excerpt from “the language of emotional intelligence.”
Emotional capitalism refers to an economic system that is geared — far more than at present — towards the fulfillment of our higher needs; among these, the needs for emotional health, self-understanding, friendship, consolation and community.
Despite all the factories, highways and logistics chains, the world economy is arguably as yet far too small and desperately underdeveloped, for it is still not focused on addressing many of the issues that undermine our well-being. Over the last two centuries, in the wealthy nations, capitalism has evolved to meet many basic material needs, for sanitation, shelter, food supply and healthcare. The larger and most successful corporations have been those that have satisfied appetites that we would categorize as belonging at the bottom of Abraham Maslow‘s famous pyramid of needs: oil and gas, mining, construction, retail, agriculture, pharmaceuticals, electronics, telecommunications, insurance and banking.
A glance at the pyramid reveals a fascinating possibility: that the future growth of business may lie in meeting the higher needs further up the pyramid, in the areas of love and belonging, esteem and self-actualization. Capitalists and companies are seemingly — semi-consciously — aware of this issue. The evidence lies in advertising. Advertising almost always tries to sell us goods by tugging obliquely at our longings for emotional fulfillment, authenticity, good relationships and a sense of true achievement.
However, as yet, the corporations who pay for the advertisements are not devoted to meeting the needs that their marketing people have so skillfully evoked. Advertising is always hinting at the future shape of the economy; it already trades on all the right fantasies. It’s just that there are, as yet, few of the truly right products and services to satisfy the appetites that have been aroused.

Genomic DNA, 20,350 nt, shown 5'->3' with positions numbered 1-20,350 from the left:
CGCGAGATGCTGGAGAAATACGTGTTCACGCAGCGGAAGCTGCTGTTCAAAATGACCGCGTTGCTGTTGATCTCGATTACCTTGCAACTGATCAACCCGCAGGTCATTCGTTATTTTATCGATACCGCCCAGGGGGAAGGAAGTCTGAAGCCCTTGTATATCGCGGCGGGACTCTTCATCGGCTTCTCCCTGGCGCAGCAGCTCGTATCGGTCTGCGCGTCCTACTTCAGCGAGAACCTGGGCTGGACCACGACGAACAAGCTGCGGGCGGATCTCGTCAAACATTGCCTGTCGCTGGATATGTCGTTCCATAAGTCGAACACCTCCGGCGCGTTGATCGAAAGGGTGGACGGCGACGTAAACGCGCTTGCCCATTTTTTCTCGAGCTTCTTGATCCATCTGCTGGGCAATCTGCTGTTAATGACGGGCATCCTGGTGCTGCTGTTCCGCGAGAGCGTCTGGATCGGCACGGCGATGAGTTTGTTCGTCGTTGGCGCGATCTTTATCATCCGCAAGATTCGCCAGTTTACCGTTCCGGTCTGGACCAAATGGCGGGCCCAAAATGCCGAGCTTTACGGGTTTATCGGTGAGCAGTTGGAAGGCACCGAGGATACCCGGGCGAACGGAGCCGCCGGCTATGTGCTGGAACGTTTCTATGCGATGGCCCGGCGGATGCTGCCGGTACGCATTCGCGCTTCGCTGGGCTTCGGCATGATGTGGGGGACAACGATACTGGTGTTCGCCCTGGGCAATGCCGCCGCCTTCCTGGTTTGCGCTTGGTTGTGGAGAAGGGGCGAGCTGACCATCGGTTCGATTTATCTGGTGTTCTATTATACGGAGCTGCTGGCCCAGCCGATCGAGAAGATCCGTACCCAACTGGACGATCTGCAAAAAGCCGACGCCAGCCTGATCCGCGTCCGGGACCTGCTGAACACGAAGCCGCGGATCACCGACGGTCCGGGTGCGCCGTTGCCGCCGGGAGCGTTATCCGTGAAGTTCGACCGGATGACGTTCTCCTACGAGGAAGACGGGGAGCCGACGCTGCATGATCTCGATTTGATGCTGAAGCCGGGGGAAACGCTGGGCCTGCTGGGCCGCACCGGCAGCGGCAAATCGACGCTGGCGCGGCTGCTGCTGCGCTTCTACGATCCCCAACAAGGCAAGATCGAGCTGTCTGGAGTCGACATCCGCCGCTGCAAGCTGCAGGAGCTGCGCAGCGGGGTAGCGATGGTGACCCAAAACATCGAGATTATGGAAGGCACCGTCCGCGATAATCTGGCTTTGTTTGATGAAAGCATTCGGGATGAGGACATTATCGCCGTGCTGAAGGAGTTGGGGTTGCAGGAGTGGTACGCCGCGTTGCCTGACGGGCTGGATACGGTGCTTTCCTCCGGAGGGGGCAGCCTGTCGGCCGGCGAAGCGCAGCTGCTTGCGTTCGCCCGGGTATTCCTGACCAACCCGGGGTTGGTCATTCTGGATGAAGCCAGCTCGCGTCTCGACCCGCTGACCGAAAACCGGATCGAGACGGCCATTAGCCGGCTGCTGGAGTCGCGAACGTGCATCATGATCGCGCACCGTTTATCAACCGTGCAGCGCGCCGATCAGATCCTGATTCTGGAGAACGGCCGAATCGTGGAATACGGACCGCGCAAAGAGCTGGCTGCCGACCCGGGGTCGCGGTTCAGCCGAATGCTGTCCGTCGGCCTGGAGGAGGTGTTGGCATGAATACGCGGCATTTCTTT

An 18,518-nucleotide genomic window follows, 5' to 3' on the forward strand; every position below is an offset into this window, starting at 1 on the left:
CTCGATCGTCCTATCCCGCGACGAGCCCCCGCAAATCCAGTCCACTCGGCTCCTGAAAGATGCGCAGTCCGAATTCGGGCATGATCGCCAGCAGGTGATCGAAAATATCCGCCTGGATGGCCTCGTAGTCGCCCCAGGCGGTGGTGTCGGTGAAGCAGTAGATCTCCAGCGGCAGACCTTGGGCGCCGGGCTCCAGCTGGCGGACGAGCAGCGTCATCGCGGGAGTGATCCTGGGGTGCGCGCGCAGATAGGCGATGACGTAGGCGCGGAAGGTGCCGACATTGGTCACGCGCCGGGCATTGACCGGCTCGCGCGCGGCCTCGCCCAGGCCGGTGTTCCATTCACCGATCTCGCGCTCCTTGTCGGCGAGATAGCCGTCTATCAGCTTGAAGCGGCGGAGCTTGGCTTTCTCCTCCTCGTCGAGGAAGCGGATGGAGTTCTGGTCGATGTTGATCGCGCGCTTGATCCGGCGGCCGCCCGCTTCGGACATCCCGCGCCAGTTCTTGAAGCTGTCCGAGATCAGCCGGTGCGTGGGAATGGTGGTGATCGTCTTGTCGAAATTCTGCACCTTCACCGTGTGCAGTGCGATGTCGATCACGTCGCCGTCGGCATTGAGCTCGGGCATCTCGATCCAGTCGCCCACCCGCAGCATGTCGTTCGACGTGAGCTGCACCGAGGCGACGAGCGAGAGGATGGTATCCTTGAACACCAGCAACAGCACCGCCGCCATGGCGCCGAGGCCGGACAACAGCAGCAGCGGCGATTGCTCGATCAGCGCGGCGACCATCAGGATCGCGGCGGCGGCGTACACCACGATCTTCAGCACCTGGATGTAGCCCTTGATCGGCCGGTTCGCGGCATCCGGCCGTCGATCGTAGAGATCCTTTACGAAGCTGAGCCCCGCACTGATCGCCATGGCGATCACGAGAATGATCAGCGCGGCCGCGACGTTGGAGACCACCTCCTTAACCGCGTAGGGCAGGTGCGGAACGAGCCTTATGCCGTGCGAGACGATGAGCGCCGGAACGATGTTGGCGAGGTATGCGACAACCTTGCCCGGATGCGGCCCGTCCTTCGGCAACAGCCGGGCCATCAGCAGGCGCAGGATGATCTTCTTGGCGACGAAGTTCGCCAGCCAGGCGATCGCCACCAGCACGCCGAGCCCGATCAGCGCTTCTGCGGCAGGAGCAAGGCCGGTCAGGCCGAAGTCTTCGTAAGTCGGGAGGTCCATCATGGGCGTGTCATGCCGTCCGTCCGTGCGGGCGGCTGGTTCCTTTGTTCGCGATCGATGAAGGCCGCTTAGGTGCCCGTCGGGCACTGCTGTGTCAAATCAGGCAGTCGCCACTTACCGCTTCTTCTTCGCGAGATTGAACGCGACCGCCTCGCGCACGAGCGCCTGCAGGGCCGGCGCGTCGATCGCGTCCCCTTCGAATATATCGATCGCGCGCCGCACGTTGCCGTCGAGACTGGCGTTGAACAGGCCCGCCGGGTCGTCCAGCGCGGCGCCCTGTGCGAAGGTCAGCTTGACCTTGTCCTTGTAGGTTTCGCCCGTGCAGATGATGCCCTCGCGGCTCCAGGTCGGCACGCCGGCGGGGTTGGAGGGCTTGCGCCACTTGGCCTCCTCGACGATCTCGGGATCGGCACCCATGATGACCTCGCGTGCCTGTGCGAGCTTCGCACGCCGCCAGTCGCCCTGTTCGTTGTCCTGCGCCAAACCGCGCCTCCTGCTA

An organized response to our higher needs is not novel. Religions used to address them. Catholicism, if seen as a business, would be the second largest corporation in the world. Art galleries and museums have shared some of the character of religions and similarly have tried to address our higher needs, although their clients have tended to be governments and nations rather than individual customers.
What we call ‘a business idea’ is at heart an as-yet-unexplored need. To trace the future shape of capitalism, we only have to think of all the needs we have that are poorly understood and neglected by the commercial world. We need help in forming cohesive, interesting communities. We need help in bringing up children. We need help in calming down at key moments (the cost of our high anxiety and rage is appalling in aggregate). We require assistance in discovering our real talents in the workplace and understanding where we can best deploy them. We have unfulfilled aesthetic desires. Elegant town centres, charming high streets and sweet villages are in desperately short supply and are therefore absurdly expensive — just as, prior to Henry Ford, cars existed but were very rare and only for the very rich.
These higher needs are not trivial or minor wants — little things we could easily survive without. In many ways they are central to our lives. We have simply accepted, without really thinking about it, that there is nothing we can do to address them. Yet, to be able to structure businesses around these needs would be the commercial equivalent of the discovery of steam power or the invention of the electric light bulb. We don’t know what the businesses of the future will look like, just as no one in 1975 could describe the current corporate essence of Facebook or Google. But we know the direction in which we need to head: we need the drive and inventiveness of capitalism to tackle the higher, deeper problems of life. This will offer an exit from the failings and misery that attend capitalism today. In a nutshell, the problem is that we waste resources on unimportant things. Ultimately, we are wasteful because we lack self-knowledge; we use consumption to divert or quieten anxieties or in a vain search for status and belonging. If we could address our deeper needs more directly, our materialism would be refined and restrained, our work more meaningful and our profits more honorable.
The School of Life. “Dictionary.” Emotional Capitalism, published in 2017 by The School of Life